Cecil College alumna passionate about Nature

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NORTH EAST, Md: Holly Martin has a passion for nature and the way the modern world interacts with and affects the natural order of the environment. When she came to Cecil College, she was looking for a career path that helped her understand these impacts and possibly provide her with opportunities to make changes for the better.

Now in her senior year at Towson University, where she will complete her Bachelor of Science in Environmental Studies with a minor in biology this spring, she is networking to develop connections with non-profit organizations focused on environmental justice. With more than 73,793 acres of agricultural land in Cecil County, she is passionate about the intersectionality related to concentrated animal feeding operations (CAFO) in Maryland and the role of environmental planning.

“There were three reasons Cecil College stood out for me upon graduating high school. It gave me an affordable way to pursue my dream of higher education while still being close to home. Thirdly, it enabled me to get a head start on classes by taking online courses while still in high school,” said Martin, a 2020 alum of Perryville High School. “Many of my courses at Cecil College laid a foundation for my coursework at Towson University. I transferred most of my prerequisites and core requirement courses, allowing me to start my upper-level courses immediately.”

A native of Conowingo, Martin learned of the top-quality environmental and biological courses offered at Cecil College from family members who previously went through the programs. Cecil College offers an Associate of Applied Science in Agricultural Sciences, Biological Sciences, Bioproduction, Equine Studies, Horticultural Science, and Physics.

Through the advice of family members and talking with classmates in her first semester at Cecil College, Martin laid the foundation of her education. She quickly discovered the sciences came naturally to her, embraced the course work, and made positive connections with the faculty.

“Christine Warwick and Heather Cadogan were my favorite professors as they were amazing at breaking down complex processes for students and offering extra help to ensure each student understood the material,” said Martin. “Professor Warwick had us do study guides at the end of each chapter, and at the time, as a new student, I didn’t quite understand their benefit. But looking back, they were great to study material for exams, and I’m glad she pushed us to do them.”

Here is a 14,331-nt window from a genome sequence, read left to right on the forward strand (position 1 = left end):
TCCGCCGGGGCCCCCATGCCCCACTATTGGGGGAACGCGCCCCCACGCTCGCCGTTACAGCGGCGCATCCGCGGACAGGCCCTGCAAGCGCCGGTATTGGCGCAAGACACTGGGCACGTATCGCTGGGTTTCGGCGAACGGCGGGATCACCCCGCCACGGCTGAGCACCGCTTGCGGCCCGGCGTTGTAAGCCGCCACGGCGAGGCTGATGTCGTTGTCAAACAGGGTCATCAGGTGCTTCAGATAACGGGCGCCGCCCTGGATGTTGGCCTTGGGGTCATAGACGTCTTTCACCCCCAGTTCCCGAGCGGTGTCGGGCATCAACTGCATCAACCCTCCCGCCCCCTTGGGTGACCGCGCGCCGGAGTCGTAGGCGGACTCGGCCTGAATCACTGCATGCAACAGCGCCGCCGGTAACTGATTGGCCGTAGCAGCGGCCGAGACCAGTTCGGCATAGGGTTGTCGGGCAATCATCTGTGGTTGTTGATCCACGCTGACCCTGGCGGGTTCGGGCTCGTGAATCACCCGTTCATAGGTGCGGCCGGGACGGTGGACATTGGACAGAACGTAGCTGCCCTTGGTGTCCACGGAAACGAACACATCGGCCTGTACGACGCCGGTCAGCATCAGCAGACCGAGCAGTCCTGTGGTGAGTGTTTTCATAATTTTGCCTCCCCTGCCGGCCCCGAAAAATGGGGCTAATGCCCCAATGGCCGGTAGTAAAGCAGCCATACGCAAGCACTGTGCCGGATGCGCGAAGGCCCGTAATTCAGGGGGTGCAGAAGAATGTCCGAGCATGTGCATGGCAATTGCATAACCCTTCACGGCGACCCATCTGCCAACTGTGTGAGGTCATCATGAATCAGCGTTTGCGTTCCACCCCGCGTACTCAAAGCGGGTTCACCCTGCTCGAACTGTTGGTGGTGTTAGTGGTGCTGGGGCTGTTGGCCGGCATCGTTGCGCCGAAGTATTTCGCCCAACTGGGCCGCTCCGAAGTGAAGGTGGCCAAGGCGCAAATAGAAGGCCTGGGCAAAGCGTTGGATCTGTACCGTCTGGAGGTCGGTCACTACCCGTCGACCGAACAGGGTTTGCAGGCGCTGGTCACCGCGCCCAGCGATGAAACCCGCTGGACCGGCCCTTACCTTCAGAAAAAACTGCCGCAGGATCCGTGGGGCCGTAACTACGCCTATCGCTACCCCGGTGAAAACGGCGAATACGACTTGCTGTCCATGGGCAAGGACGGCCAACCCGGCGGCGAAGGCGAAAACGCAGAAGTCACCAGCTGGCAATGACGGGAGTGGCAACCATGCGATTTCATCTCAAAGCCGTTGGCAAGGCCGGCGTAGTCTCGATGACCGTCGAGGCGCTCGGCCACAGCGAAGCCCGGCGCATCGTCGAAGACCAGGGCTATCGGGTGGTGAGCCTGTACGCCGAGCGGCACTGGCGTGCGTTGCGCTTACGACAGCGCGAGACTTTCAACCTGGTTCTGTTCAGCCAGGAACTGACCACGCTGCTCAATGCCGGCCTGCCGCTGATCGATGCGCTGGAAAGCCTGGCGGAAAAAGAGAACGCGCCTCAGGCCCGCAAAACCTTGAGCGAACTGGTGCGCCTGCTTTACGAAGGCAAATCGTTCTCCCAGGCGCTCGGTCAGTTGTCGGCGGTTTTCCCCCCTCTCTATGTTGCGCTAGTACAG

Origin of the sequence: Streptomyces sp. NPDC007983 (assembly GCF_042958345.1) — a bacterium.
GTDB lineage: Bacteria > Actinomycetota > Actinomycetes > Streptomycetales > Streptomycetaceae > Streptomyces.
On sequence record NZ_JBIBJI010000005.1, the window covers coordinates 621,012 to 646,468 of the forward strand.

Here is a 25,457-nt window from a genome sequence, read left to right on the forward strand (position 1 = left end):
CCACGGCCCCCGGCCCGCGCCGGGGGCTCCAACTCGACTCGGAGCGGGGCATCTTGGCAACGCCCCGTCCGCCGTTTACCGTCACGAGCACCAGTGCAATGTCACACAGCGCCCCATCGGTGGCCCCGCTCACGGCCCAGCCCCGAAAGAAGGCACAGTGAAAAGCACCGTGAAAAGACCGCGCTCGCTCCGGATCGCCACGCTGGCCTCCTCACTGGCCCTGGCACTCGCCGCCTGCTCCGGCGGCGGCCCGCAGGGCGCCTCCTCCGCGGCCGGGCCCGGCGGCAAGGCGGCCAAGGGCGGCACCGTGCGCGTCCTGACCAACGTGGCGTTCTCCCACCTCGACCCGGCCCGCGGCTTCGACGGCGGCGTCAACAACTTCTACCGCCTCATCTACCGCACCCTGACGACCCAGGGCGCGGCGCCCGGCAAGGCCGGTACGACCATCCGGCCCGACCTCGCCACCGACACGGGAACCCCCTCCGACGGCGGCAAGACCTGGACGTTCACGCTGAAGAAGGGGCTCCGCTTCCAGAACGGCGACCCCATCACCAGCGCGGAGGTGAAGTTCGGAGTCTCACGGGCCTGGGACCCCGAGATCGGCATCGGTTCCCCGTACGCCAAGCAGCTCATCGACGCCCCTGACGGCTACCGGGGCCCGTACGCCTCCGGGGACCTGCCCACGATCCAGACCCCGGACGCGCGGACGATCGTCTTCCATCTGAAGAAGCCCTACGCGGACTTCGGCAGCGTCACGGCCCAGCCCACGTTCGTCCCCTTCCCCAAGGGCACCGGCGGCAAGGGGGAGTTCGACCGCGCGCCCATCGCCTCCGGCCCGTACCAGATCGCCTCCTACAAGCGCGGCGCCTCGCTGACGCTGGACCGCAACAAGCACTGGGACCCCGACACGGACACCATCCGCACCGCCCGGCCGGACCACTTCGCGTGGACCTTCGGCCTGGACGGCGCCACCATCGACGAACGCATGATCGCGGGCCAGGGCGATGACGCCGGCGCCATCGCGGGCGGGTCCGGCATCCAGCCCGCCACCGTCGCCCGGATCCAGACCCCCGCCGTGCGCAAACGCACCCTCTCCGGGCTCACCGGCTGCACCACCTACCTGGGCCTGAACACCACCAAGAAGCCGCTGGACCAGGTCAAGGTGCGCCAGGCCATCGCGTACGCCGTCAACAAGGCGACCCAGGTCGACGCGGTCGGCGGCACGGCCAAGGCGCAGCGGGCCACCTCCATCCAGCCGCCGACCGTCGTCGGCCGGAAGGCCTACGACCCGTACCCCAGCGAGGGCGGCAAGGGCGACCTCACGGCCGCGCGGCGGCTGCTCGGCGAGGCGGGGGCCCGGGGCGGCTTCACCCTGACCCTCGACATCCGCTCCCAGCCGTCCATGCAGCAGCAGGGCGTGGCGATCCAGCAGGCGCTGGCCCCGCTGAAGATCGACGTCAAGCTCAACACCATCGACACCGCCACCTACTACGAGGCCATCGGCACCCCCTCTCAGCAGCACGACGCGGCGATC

Martin realizes her interest in environmental sciences goes hand-in-hand with the issue of climate change, which has become an industry. As a powerful economic driver, investment in climate change industries within the United States has grown from $890 million in 2015 to more than $576 billion in 2022, according to Environmental Business International research firm.

Martin’s goal was to complete her education with little college loan debt, opening the doorway to work for a non-profit upon graduation. At Cecil College, she applied for and was awarded several scholarships that covered the cost of tuition, books, and some of her living expenses.

“I was awarded the Battelle STEM Scholarship, the Cecil Pride Scholarship, the Collegium de Vinum Scholarship, and the Zalewski Family Scholarship. These scholarships helped me stay focused on my studies as they helped relieve any worry about financials. Many students I knew at Cecil College also worked part-time or full-time jobs while pursuing their academic goals. Knowing there is less of a financial burden on a student can be a big game changer,” said Martin.

Martin encourages high school juniors and seniors to find various ways to save money; don’t assume going into debt is the default to go to college. She advises that high schoolers reach out for local scholarships, attend a local college to reduce costs, or take online courses over the summer to get a head start.

“Too many students feel they are missing out on the “college experience” if they do not immediately go into a four-year university. In the long run, avoiding student debt and obtaining a good education is more valuable. You can still have two years to experience those; don’t feel pressured to take the same path as everyone else,” advises Martin.

www.cecil.edu

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